As a police officer, Slager knew that he would be protected, from the district attorney through the most senior levels of his department down to his fellow street cops. He gambled that it was much more likely than not that he would be able to kill Walter Scott and not be punished for doing so. It would appear that his instincts were largely correct.

There is the one person, who in a Jim Crow-like act of jury nullification, decided that there was no way he or she could convict Slager of murder. Video and photographic evidence was insufficient for this juror, who apparently believed there must be a “reasonable” justification for a white cop shooting an unarmed and fleeing black man in the back.

Here, philosophers such as George Yancy and Judith Butler help us to understand how the color line and racism influence basic perceptions of reality. Here white racial paranoia, as it did with Rodney King and Eric Garner, can defend the indefensible: Even the subdued and vulnerable black body is always a threat. Butler explained this phenomenon in the book “Reading Rodney King, Reading Urban Uprising”:

It is not, then, a question of negotiating between what is "seen," on the one hand, and a "reading" which is imposed upon the visual evidence, on the other.

In a sense, the problem is even worse: to the extent that there is a racist organization and disposition of the visible, it will work to circumscribe what qualifies as visual evidence, such that it is in some cases impossible to establish the "truth" of racist brutality through recourse to visual evidence. For when the visual is fully schematized by racism, the "visual evidence" to which one refers will always and only refute the conclusions based upon it; for it is possible within this racist episteme that no black person can seek recourse to the visible as the sure ground of evidence.

Consider that it was possible to draw a line of inference from the black male body motionless and beaten on the street to the conclusion that this very body was in "total control," rife with "dangerous intention.'' The visual field is not neutral to the question of race; it is itself a racial formation, an episteme, hegemonic, and forceful.

For the juror who decided that under no circumstances could he vote to convict Michael Slager, justice truly is not color-blind.

There is the white American public that, even after repeated video and photographic evidence of police thuggery and violence against black and brown people, overwhelmingly still believes — as documented by numerous public opinion surveys and other research — that police treat all people fairly and equally, regardless of skin color. This perverse denial of social and political reality is an example of Joe Feagin’s concept of the white racial frame in action.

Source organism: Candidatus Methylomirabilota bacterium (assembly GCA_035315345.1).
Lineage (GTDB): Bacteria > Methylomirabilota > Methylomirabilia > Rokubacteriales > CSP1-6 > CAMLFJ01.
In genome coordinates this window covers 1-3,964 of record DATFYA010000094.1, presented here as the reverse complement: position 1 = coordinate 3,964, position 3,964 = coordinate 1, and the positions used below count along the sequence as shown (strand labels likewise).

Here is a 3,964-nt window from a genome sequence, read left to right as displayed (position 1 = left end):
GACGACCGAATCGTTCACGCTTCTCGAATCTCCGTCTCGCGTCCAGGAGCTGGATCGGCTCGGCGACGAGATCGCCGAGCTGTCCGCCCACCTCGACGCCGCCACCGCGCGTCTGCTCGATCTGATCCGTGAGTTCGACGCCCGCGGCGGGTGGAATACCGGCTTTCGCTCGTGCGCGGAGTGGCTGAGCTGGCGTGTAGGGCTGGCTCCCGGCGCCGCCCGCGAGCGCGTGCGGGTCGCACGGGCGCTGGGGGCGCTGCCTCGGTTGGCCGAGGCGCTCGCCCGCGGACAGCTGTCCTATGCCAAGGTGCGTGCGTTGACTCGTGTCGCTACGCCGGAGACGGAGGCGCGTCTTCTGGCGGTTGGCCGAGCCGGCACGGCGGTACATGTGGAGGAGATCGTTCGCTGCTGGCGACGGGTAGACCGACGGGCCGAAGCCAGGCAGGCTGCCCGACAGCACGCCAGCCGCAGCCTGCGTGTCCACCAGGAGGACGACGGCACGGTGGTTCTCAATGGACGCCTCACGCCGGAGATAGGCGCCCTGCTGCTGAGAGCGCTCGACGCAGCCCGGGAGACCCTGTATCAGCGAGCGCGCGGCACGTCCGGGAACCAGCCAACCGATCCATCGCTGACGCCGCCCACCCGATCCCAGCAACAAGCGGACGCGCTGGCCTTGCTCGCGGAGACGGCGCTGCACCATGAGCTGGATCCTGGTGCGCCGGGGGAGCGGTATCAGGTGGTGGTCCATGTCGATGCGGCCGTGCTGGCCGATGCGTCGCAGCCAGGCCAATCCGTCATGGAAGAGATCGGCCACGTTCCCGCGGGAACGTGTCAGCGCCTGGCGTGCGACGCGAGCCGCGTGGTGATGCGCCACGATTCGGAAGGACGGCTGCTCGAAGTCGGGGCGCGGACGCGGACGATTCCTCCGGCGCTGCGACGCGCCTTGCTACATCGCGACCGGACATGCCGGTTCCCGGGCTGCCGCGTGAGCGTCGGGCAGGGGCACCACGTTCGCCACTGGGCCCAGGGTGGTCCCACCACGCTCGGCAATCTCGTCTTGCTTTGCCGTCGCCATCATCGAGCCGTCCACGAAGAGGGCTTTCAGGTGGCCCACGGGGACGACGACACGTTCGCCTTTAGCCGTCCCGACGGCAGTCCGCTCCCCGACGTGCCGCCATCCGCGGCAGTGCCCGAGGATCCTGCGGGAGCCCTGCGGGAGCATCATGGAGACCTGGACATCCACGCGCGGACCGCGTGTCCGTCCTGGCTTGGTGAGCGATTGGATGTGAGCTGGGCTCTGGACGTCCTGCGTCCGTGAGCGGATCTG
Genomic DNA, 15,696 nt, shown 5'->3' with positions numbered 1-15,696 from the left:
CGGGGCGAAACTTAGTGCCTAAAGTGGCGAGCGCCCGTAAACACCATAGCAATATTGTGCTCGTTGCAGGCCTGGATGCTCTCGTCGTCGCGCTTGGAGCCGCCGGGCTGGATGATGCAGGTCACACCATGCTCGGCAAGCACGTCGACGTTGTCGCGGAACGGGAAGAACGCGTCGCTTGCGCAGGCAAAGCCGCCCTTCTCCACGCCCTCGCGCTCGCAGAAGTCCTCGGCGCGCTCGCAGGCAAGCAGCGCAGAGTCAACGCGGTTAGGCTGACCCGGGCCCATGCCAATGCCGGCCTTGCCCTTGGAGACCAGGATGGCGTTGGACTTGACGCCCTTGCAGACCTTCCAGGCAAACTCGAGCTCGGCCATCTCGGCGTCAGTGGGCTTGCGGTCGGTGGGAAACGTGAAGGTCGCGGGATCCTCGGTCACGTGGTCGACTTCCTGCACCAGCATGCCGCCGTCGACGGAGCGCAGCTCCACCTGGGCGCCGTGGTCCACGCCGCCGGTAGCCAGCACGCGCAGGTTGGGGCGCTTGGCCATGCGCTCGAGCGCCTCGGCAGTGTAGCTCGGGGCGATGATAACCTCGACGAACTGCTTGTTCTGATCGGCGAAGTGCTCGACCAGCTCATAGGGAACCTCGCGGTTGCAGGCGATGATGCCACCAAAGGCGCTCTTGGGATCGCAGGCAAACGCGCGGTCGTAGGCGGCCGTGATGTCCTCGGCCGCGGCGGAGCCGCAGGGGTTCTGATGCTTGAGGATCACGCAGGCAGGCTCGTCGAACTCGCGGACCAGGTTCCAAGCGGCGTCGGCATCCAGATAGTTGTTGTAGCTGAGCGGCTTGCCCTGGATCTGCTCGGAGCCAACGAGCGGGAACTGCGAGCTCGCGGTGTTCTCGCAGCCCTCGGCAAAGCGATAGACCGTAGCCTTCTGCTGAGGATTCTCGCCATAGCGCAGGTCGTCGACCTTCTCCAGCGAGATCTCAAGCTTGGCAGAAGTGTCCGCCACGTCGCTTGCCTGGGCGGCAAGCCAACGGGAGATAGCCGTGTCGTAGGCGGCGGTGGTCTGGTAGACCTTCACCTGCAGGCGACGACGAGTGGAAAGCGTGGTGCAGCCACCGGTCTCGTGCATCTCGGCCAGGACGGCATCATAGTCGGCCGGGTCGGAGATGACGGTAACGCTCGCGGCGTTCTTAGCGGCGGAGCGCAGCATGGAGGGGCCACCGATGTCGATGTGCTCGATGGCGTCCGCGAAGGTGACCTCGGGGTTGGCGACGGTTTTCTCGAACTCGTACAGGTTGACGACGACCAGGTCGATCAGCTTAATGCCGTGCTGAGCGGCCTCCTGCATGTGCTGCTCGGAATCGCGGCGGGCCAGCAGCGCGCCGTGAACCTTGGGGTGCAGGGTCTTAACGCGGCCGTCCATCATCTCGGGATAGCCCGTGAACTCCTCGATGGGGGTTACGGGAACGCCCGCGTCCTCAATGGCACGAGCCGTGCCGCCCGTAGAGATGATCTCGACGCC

Meanwhile, black America looks on as another black person is killed by the police and no justice is rendered. Guilt "beyond a reasonable doubt" seems an unattainable standard, no matter what evidence may be presented. These examples of recorded violence against black people function as a type of modern-day lynching photography. Whatever the original intention of those who shoot such videos, their intended social effect may be to terrorize and intimidate an entire community of people into a state of custodial citizenship that Cornel West describes with a deliberately provocative term:

We must never forget that when this grand intellectual forum was established, the precious U.S. Constitution was, in practice, a pro-slavery document. To put it clearly yet crudely, the deep democratization of America was pitted against the ugly niggerization in America. Democratization is the best of the American idea — in principle and practice. The sublime notion that each and every ordinary person has a dignity that warrants his or her voice being heard in shaping the destiny of society remains a revolutionary force in the 21st century — in the face of the power of autocratic empires, plutocratic states, and xenophobic communities. Niggerization is neither simply the dishonoring and devaluing of black people nor solely the economic exploitation and political disenfranchisement of them. It is also the wholesale attempt to impede democratization — to turn potential citizens into intimidated, fearful, and helpless subjects.

Unfortunately, it is unlikely that there will a deus ex machina moment where forces operating outside of story will swoop in to help the protagonist or to alter the ending toward a more just outcome.

The mistrial in the killing of Walter Scott will be followed next year by a federal investigation. That investigation will presumably led by the Justice Department under Jeff Sessions, the Alabama senator with a long record of opposition to the full and equal civil rights of black Americans who is now President-elect Donald Trump's attorney general-designate.

Trump has effectively promised to target blacks and Latinos with a nationwide version of the unconstitutional and humiliating program known as “stop and frisk” — precisely the kind of aggressive and unnecessary policing that all too often results in police killings and other forms of abuse.

By Chauncey DeVega

Chauncey DeVega is a senior politics writer for Salon. His essays can also be found at He also hosts a weekly podcast, The Chauncey DeVega Show. Chauncey can be followed on Twitter and Facebook.